On Feb. 3, 2013, headlines will note the 100th anniversary of the 16th amendment to the U.S. Constitution, which created the federal income tax. Although few Americans will celebrate the occasion, the media will note that it marks a century of federal income tax collections.

About a year before, millions of Americans will notice a change in how income taxes on taxable investment transactions are reported to the IRS. For tax year 2011, for the first time ever, brokerage firms will be required to report some capital gain/loss and cost basis data. These reports will go out as part of the 1099-B forms that brokerage firms, transfer agents and custodians send to clients in January or February of 2012.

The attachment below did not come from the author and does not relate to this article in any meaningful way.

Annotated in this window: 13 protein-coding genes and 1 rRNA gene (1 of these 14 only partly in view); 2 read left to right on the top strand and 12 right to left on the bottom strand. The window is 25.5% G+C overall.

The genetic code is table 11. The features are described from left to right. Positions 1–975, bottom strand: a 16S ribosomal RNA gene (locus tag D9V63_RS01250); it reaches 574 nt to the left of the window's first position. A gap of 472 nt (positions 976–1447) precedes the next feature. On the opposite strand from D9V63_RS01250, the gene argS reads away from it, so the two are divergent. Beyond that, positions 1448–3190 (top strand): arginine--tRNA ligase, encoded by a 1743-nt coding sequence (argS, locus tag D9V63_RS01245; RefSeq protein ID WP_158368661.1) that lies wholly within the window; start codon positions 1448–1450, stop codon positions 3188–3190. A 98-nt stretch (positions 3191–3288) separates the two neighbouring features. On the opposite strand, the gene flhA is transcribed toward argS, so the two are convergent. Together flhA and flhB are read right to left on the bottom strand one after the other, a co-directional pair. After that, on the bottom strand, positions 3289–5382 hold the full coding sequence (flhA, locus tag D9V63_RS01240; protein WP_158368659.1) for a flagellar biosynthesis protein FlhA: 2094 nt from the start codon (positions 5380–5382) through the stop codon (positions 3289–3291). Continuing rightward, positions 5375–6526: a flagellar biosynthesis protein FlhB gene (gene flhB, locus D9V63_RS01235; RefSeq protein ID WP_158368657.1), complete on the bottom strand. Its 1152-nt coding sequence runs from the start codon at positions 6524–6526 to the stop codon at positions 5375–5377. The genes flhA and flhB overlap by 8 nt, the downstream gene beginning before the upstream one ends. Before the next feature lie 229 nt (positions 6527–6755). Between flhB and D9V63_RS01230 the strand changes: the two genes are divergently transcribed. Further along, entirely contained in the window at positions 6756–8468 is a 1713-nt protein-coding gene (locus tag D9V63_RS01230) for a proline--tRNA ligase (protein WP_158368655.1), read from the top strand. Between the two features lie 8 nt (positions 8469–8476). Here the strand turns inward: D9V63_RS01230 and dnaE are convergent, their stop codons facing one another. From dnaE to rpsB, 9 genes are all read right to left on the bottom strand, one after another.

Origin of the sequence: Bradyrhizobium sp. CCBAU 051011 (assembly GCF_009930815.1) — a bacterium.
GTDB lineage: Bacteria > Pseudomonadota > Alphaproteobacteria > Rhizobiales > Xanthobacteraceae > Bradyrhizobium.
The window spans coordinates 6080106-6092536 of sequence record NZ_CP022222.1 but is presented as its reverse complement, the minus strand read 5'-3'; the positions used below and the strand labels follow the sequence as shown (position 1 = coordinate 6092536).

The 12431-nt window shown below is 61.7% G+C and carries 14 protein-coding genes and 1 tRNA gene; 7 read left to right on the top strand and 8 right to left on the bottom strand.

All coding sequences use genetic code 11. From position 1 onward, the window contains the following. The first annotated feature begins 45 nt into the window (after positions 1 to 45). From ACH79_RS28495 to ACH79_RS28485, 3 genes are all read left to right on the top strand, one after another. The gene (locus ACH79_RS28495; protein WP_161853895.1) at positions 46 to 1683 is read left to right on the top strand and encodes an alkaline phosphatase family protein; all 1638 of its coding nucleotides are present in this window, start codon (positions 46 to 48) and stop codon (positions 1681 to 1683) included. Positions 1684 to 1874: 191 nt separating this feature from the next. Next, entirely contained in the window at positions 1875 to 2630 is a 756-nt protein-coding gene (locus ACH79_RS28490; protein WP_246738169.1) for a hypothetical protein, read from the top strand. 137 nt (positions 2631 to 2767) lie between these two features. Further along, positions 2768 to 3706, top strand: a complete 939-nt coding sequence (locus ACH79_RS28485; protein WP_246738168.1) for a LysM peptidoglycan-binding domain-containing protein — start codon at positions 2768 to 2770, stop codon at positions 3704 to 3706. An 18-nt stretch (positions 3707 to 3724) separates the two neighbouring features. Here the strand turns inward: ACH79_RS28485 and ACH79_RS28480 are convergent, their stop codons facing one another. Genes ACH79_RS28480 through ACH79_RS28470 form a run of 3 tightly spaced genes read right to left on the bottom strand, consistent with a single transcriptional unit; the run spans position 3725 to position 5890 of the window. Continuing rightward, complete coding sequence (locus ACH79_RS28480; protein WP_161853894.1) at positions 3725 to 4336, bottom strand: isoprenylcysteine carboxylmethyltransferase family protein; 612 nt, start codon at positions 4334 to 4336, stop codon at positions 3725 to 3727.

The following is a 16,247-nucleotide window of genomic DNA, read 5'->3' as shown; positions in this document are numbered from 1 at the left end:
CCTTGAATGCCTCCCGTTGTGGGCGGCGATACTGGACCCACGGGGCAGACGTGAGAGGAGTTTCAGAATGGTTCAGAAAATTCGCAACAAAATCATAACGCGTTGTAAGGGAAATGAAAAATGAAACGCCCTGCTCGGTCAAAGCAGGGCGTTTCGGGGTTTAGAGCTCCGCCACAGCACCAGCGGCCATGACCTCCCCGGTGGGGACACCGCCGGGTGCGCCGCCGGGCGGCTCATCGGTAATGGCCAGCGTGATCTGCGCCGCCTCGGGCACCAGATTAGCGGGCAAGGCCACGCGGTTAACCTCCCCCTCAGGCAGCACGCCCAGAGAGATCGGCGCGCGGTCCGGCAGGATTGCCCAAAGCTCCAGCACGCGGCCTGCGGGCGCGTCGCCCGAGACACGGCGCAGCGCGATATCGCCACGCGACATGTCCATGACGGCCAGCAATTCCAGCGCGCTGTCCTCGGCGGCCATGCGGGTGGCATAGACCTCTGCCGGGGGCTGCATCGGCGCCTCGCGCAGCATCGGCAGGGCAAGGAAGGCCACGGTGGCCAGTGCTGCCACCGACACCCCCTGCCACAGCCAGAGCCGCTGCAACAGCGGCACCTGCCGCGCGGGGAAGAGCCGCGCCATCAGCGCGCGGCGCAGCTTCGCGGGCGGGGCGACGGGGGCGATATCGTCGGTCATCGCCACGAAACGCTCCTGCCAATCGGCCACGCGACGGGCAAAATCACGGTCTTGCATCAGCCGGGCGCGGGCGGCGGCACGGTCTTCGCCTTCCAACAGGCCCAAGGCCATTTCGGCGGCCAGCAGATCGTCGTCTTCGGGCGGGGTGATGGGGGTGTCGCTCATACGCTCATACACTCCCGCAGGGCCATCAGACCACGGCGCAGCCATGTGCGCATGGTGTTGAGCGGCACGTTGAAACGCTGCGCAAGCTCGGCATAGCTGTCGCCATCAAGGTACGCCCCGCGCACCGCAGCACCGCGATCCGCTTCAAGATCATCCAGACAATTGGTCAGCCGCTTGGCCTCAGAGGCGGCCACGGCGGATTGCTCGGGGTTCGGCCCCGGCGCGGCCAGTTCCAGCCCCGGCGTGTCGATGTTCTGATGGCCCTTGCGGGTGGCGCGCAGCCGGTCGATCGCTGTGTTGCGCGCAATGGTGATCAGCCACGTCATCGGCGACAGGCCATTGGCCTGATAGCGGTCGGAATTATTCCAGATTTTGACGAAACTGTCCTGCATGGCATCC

For tax year 2011, clients who have taken gains or losses on common stocks or ETFs (held in taxable accounts) will receive 1099-Bs containing more information than before. Previously, these forms were required to report only the gross sales proceeds. Now, on new lines 7 and 8, 1099-Bs also will report: 1) the customer's adjusted cost basis in "covered" securities sold; and 2) whether the gain or loss in the security is short-term or long-term. Over the next two years, this information will be reported for other types of securities including mutual funds (for tax year 2012) and fixed income securities (for tax year 2013).

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